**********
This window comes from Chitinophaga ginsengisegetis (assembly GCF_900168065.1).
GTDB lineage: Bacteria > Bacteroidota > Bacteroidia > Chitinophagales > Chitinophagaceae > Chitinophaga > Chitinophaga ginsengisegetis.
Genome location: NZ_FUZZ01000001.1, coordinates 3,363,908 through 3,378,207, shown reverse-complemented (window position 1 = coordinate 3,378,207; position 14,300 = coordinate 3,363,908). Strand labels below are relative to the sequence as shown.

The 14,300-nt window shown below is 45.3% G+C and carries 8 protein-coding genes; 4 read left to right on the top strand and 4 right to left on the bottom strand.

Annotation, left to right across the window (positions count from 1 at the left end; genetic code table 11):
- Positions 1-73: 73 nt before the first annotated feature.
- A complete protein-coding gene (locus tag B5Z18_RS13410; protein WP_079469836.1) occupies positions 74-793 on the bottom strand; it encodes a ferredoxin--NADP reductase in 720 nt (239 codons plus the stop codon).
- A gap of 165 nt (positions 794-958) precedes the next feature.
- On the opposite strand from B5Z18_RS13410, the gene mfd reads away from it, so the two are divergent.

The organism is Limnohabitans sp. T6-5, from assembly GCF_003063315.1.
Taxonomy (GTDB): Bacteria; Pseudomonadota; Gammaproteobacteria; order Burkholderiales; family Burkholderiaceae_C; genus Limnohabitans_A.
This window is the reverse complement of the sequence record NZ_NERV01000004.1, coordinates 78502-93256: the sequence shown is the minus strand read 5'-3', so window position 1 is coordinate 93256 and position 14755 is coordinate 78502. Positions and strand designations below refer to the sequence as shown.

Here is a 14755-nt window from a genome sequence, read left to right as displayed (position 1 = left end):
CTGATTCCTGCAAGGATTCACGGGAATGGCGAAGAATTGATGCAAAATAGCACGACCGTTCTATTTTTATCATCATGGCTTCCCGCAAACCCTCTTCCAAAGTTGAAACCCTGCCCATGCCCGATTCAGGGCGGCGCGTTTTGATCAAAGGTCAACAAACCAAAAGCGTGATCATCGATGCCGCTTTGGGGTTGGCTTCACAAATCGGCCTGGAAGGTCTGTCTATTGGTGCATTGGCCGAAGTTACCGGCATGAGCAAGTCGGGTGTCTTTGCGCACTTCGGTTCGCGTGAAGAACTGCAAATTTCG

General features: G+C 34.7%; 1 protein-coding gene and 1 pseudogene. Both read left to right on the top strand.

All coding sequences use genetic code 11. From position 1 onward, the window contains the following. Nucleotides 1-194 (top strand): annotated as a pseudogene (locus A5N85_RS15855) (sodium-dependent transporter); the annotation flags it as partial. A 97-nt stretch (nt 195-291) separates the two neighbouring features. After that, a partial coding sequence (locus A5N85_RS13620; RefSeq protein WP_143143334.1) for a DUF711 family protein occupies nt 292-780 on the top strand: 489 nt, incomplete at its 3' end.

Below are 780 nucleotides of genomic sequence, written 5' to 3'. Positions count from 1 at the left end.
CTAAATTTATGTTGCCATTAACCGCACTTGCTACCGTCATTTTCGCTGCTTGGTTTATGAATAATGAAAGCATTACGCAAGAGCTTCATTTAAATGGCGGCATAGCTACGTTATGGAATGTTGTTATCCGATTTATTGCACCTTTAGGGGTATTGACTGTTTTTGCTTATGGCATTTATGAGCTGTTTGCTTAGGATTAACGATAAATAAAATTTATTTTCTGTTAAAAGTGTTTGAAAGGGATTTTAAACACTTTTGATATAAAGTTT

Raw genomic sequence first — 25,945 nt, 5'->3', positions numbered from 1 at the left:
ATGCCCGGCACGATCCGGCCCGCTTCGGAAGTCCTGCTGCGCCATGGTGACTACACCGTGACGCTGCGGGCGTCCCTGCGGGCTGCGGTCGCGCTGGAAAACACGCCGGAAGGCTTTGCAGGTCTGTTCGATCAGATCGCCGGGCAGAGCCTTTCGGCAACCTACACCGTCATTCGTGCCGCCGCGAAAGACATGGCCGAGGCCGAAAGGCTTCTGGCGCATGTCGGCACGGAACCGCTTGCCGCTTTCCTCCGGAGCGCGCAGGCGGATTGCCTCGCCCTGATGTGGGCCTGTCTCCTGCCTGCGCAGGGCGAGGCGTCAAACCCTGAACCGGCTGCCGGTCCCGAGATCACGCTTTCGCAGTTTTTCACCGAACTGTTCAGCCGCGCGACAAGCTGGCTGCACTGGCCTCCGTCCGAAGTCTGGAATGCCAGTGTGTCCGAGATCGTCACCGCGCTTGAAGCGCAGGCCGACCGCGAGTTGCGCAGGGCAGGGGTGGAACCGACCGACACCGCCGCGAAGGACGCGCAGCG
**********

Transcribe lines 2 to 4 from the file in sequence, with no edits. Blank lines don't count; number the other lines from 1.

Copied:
GTDB lineage: Bacteria > Bacteroidota > Bacteroidia > Chitinophagales > Chitinophagaceae > Chitinophaga > Chitinophaga ginsengisegetis.
Genome location: NZ_FUZZ01000001.1, coordinates 3,363,908 through 3,378,207, shown reverse-complemented (window position 1 = coordinate 3,378,207; position 14,300 = coordinate 3,363,908). Strand labels below are relative to the sequence as shown.

The 14,300-nt window shown below is 45.3% G+C and carries 8 protein-coding genes; 4 read left to right on the top strand and 4 right to left on the bottom strand.